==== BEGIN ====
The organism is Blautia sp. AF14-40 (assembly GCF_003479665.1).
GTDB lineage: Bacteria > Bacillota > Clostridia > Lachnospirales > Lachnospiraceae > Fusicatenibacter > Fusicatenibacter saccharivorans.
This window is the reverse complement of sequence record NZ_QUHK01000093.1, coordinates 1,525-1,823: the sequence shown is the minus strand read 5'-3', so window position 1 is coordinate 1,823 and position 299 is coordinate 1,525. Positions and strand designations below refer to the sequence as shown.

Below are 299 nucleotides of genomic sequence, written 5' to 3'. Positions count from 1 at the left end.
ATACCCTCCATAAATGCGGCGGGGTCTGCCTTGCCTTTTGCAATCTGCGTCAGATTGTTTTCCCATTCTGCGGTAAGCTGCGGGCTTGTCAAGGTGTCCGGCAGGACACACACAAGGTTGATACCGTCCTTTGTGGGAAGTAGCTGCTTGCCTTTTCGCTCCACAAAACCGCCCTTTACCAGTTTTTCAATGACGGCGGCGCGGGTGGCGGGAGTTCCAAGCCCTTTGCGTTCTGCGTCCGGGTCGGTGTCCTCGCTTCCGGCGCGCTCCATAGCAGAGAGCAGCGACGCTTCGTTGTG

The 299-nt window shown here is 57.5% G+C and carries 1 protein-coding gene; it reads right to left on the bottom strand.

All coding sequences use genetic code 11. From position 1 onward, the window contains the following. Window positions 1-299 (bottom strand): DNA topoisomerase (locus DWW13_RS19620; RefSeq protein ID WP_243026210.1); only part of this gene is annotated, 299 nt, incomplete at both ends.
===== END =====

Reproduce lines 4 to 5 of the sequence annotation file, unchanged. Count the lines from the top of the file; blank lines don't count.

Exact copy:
Below are 299 nucleotides of genomic sequence, written 5' to 3'. Positions count from 1 at the left end.
ATACCCTCCATAAATGCGGCGGGGTCTGCCTTGCCTTTTGCAATCTGCGTCAGATTGTTTTCCCATTCTGCGGTAAGCTGCGGGCTTGTCAAGGTGTCCGGCAGGACACACACAAGGTTGATACCGTCCTTTGTGGGAAGTAGCTGCTTGCCTTTTCGCTCCACAAAACCGCCCTTTACCAGTTTTTCAATGACGGCGGCGCGGGTGGCGGGAGTTCCAAGCCCTTTGCGTTCTGCGTCCGGGTCGGTGTCCTCGCTTCCGGCGCGCTCCATAGCAGAGAGCAGCGACGCTTCGTTGTG